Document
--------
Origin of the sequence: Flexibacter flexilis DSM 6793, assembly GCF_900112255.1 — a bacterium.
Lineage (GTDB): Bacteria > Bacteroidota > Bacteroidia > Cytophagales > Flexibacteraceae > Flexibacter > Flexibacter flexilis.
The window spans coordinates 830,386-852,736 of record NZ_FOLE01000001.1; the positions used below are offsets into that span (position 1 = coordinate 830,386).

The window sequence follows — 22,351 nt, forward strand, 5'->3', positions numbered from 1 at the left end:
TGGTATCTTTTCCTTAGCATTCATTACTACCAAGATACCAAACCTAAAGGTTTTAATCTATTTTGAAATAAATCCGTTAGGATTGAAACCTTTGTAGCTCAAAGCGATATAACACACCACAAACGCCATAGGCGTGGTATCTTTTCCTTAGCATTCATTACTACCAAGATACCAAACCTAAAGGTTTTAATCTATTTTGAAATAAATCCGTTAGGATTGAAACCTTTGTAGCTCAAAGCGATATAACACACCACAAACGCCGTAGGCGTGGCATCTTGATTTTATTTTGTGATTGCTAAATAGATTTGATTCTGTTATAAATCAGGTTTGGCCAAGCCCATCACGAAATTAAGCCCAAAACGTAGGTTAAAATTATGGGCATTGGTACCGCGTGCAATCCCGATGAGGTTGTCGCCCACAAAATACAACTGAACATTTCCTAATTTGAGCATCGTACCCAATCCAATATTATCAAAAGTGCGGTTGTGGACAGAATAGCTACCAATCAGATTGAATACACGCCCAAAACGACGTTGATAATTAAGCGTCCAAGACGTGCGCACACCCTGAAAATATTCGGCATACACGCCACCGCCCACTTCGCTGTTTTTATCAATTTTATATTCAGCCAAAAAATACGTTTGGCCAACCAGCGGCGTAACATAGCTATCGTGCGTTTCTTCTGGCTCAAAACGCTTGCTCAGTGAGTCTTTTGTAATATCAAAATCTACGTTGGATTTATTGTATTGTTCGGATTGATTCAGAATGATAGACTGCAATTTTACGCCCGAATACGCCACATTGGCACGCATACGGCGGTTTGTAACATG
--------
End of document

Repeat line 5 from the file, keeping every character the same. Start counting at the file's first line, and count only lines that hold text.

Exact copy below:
TGGTATCTTTTCCTTAGCATTCATTACTACCAAGATACCAAACCTAAAGGTTTTAATCTATTTTGAAATAAATCCGTTAGGATTGAAACCTTTGTAGCTCAAAGCGATATAACACACCACAAACGCCATAGGCGTGGTATCTTTTCCTTAGCATTCATTACTACCAAGATACCAAACCTAAAGGTTTTAATCTATTTTGAAATAAATCCGTTAGGATTGAAACCTTTGTAGCTCAAAGCGATATAACACACCACAAACGCCGTAGGCGTGGCATCTTGATTTTATTTTGTGATTGCTAAATAGATTTGATTCTGTTATAAATCAGGTTTGGCCAAGCCCATCACGAAATTAAGCCCAAAACGTAGGTTAAAATTATGGGCATTGGTACCGCGTGCAATCCCGATGAGGTTGTCGCCCACAAAATACAACTGAACATTTCCTAATTTGAGCATCGTACCCAATCCAATATTATCAAAAGTGCGGTTGTGGACAGAATAGCTACCAATCAGATTGAATACACGCCCAAAACGACGTTGATAATTAAGCGTCCAAGACGTGCGCACACCCTGAAAATATTCGGCATACACGCCACCGCCCACTTCGCTGTTTTTATCAATTTTATATTCAGCCAAAAAATACGTTTGGCCAACCAGCGGCGTAACATAGCTATCGTGCGTTTCTTCTGGCTCAAAACGCTTGCTCAGTGAGTCTTTTGTAATATCAAAATCTACGTTGGATTTATTGTATTGTTCGGATTGATTCAGAATGATAGACTGCAATTTTACGCCCGAATACGCCACATTGGCACGCATACGGCGGTTTGTAACATG